US 5744406 A
A method for removing any single component or mixture of fats, oils and greases which have been added to or rendered out of an animal or vegetable product during cooking, thereby leaving the remaining commodity substantially fat-free without removing the water and water soluble flavor and nutrient salts. The product nearly instantaneously absorbs said fats, oils and greases onto a fabric substrate which is hydrophobic or repels water and oleophilic or attracts and absorbs hydrocarbons. The method works effectively on animal and vegetable fats, oils and greases through a temperature range from ambient or room temperature through boiling. The method removes fats, oils and greases from sauces, gravies, soups and any other cooking product regardless of type of cooking or type of fat, oil or grease and has the same removal effectiveness when used in waste treatment processes. The products are safe for use in microwaves. The discard able fabric substrate with the absorbed fats, oils and greases is biodegradable when used on cellulosic fabric substrate substrates or substrates which are biodegradable.
1. A device for absorbing fats, greases, and oils, comprising:
a fabric substrate;
a coating of hydrophobic material applied to the fabric substrate; and
a coating of oleophilic material applied to the fabric substrate.
2. The device of claim 1, wherein said fabric substrate is selected from the group consisting of paper, paper products, paper toweling, gauzes, and cheesecloths.
3. The device of claim 1, wherein said fabric substrate comprises a material made from cellulose ethers.
4. The device of claim 3 wherein said fabric substrate comprises cellulose acetate.
5. The device of claim 1, wherein said fabric substrate comprises a material made from cellulose esters.
6. The device of claim 3 wherein said fabric substrate is selected from the group consisting of polyvinyl chloride, polyvinylidene chloride, polyethylene and polypropylene.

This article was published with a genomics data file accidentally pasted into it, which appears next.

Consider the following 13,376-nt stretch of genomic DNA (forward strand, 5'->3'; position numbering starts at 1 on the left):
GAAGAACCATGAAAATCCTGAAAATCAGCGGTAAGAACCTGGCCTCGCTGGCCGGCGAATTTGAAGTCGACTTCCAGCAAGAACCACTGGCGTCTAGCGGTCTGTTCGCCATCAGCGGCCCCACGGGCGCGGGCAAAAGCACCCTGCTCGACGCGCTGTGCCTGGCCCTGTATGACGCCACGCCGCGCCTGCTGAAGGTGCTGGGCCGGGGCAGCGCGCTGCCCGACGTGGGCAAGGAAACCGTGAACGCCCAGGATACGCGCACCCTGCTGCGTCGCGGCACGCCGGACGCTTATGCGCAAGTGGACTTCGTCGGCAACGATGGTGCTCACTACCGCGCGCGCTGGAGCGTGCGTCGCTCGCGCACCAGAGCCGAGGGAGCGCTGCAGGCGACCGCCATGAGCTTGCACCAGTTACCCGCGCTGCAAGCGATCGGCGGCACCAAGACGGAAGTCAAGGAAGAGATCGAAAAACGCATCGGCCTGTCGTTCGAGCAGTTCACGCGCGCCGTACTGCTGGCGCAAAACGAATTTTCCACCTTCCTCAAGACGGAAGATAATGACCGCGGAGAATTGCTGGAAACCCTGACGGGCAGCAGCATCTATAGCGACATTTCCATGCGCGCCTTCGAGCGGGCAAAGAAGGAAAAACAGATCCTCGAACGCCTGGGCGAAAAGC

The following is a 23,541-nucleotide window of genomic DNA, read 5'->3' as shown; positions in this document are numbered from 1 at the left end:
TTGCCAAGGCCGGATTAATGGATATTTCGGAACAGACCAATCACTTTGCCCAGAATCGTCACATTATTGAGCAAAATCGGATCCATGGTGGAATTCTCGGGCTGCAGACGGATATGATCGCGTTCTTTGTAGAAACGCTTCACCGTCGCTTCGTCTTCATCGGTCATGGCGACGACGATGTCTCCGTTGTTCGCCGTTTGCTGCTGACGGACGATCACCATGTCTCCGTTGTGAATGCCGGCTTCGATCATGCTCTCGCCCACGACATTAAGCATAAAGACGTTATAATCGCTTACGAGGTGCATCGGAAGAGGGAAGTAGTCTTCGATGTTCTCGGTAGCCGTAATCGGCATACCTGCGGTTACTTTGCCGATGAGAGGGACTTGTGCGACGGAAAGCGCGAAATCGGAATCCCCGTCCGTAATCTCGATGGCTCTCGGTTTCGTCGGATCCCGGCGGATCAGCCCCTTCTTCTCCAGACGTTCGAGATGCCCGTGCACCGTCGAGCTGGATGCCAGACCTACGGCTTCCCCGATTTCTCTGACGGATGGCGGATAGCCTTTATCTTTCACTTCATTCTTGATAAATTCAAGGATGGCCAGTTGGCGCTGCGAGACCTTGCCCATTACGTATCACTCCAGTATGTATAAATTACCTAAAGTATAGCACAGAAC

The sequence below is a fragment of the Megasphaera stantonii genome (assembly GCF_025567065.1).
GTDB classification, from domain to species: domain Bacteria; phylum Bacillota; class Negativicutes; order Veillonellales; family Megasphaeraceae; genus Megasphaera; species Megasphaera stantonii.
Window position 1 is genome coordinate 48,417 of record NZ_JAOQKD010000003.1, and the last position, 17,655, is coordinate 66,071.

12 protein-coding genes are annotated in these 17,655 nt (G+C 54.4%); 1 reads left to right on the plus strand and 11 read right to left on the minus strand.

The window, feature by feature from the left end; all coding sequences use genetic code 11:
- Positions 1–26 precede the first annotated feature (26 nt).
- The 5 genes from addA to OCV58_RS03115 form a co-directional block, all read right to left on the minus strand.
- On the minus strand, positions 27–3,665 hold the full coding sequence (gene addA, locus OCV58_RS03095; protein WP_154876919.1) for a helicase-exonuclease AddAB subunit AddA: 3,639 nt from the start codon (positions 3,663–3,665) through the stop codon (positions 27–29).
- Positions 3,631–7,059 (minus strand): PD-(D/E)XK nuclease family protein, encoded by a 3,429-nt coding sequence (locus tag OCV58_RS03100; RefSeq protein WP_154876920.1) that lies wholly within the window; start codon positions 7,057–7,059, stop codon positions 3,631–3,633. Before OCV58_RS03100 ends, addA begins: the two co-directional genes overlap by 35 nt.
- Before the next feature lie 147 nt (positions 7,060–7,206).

7. The device of any of claims 1, 2, 3, 4, 5, or 6, wherein said coating of oleophilic material comprises beeswax.
8. The device of any of claims 1, 2, 3, 4, 5, or 6, wherein said coating of hydrophobic material comprises paraffin.
9. The device of claim 1, further comprising a oleophilic resin layer applied to said fabric substrate.
10. A device for absorbing fats, greases, and oils, comprising:
a fabric substrate;
a coating comprising a mixture of at least one hydrophobic and at least one oleophilic material applied to the fabric substrate.
11. The device of claim 10, wherein said fabric substrate is selected from the group consisting of paper, paper products, paper toweling, gauzes, and cheesecloths.
12. The device of claim 10, wherein said fabric substrate comprises a material made from cellulose ethers.
13. The device of claim 12 wherein said fabric substrate comprises cellulose acetate.
14. The device of claim 10, wherein said fabric substrate comprises a material made from cellulose esters.
15. The device of claim 14, wherein said fabric substrate is selected from the group consisting of polyvinyl chloride, polyvinylidene chloride, polyethylene and polypropylene.
16. The device of any of claims 10, 11, 12, 13, 14, or 15, wherein said oleophilic material comprises beeswax.
17. The device of any of claims 10, 11, 12, 13, 14, or 15 wherein said hydrophobic material consists of paraffin.
18. The device of claim 10 further comprising an oleophilic resin layer applied to said fabric substrate.
The present invention relates to a fabric article treated for use in absorbing fats, oils and greases, and its method of manufacture. The fabric article, when applied to cooked food for absorption, acts oleophilic (i.e., absorbs oil) and hydrophobic (i.e., repels water) to preserve water, flavors, nutrients, and other aqueous components in the food mixture.